What You Should Know about the New Credit Card Rules

When Obama signed the credit CARD Act of 2009 into law, new changes were expected and true to the expectations, there have been some radical changes favoring the consumer from previous practices.

However, not everyone gains a lot since the underlying principles behind the law was to reduce the individual debt burden especially from credit cards. Thus, while the credit card companies faced a great deal of policy changes, the laws also affected the ease with which one can be granted a credit card.

Below is an overview of the major changes and how they affect you:

  • No more unexpected interest rates hike

This is one of the main highlights of the new law. Credit cards interest rates hike have been limited considerably. There are no hikes on existing balances unless you were late in payment or the new rates come after the end of a promotional rate. Even then, interest on new rates can increase only after a year. Furthermore, no significant change can be made on the terms of an account before a notice of the same has been given 45 days earlier.

  • A right to opt out

The new law gives card users a right to reject new account terms by ending their agreement with the card companies. In this case, an individual will simply close the account and pay off the balances under the old terms. The time for paying the balance is also fair to the consumer with five years being the minimal time.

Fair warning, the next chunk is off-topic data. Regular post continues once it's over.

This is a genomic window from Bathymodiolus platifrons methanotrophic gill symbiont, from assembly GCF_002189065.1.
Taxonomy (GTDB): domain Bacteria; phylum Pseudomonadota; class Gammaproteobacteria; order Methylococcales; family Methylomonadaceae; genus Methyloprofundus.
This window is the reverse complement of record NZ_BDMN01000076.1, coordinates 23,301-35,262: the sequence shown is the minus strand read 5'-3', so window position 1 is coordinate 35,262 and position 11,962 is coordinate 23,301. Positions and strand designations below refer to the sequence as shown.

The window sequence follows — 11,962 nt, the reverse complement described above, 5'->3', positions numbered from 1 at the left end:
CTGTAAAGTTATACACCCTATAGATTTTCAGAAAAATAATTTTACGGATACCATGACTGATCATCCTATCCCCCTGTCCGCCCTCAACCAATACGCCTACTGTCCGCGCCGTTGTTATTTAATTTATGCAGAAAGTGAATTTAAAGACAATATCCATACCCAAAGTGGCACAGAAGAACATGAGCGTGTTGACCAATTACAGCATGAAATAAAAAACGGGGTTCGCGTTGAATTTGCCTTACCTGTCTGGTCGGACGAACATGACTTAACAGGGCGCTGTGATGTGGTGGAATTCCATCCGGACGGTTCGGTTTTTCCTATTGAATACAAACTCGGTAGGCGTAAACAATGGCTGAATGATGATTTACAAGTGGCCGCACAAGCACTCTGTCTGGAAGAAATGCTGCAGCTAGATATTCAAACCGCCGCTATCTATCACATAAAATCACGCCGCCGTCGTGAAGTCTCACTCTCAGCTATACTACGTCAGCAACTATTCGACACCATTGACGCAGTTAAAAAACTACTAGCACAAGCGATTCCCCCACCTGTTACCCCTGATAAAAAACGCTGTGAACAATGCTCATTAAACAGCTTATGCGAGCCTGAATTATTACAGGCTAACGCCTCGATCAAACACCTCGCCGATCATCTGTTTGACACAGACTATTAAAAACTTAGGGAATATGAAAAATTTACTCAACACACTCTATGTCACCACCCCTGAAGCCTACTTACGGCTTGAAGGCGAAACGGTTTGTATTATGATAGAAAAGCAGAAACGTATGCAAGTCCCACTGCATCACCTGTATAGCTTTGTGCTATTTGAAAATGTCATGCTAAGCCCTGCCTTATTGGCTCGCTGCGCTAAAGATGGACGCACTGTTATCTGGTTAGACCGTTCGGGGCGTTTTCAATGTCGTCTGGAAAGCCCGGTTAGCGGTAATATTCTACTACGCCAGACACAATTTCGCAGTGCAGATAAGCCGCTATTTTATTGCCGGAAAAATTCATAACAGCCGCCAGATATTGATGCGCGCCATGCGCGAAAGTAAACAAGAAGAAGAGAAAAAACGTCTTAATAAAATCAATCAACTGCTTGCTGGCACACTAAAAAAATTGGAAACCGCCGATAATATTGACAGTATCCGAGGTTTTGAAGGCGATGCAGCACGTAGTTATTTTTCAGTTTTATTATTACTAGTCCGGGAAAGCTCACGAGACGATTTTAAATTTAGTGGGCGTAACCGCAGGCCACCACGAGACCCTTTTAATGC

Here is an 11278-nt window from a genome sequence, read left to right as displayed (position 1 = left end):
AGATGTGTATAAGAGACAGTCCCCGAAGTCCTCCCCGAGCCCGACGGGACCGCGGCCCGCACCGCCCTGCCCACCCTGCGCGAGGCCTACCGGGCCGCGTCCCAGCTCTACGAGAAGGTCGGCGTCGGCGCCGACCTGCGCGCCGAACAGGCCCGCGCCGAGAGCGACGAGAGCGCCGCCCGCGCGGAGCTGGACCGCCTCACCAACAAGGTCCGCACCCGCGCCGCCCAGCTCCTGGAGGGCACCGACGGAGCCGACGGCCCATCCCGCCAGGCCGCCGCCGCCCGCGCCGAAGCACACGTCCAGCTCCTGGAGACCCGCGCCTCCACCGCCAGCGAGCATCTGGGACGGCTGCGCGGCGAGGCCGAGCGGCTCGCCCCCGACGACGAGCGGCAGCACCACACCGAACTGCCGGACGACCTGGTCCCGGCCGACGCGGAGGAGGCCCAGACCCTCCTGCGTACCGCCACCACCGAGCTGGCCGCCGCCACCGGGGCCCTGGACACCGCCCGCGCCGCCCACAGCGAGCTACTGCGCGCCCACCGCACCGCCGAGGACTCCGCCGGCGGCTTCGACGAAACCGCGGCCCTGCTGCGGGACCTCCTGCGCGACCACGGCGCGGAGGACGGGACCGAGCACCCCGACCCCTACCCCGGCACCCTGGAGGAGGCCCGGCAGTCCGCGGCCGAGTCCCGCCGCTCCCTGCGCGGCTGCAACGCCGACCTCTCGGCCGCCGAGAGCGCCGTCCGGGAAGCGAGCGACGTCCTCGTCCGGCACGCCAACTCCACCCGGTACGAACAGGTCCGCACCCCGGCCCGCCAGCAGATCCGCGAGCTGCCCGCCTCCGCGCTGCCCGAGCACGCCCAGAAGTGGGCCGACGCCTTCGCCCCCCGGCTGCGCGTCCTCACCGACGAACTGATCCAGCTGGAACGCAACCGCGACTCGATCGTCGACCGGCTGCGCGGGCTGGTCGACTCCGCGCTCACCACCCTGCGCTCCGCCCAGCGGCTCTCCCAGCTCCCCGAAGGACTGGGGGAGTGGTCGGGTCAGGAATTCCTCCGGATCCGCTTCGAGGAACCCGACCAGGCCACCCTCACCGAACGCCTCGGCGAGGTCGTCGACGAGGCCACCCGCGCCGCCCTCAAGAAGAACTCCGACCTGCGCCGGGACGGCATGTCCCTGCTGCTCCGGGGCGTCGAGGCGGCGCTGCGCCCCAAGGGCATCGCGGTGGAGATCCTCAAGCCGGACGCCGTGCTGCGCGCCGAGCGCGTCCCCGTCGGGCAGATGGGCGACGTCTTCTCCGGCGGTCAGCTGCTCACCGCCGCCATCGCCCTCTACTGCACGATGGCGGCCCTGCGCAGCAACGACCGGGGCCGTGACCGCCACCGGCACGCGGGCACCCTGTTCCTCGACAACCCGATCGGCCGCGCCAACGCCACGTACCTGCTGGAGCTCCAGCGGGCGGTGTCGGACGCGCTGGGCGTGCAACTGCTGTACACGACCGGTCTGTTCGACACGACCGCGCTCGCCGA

• At least 21 days to pay monthly bills

Monthly bills are another area that has benefitted from the new law in terms of extended periods. Prior to the law, there was no guiding regulation on when monthly bills are due. As a result consumers often complained about dates being changed and brought up with little notice. Now the bills are due 21 days after being delivered.

  • Limited universal default practice

Universal default is basically a practice whereby the credit card issuers increase interest based on the users’ credit history with other unrelated credit facilities. For those who had existing balances when the law came into force, this practice ended on those balances. Card issuers were given a limited allowance for applying universal default on future balances and only if they provided a 45 day allowance notice.

Other changes brought by the law include limited credit to young adults, clearer due dates and times and restrictions on over the limit fees.

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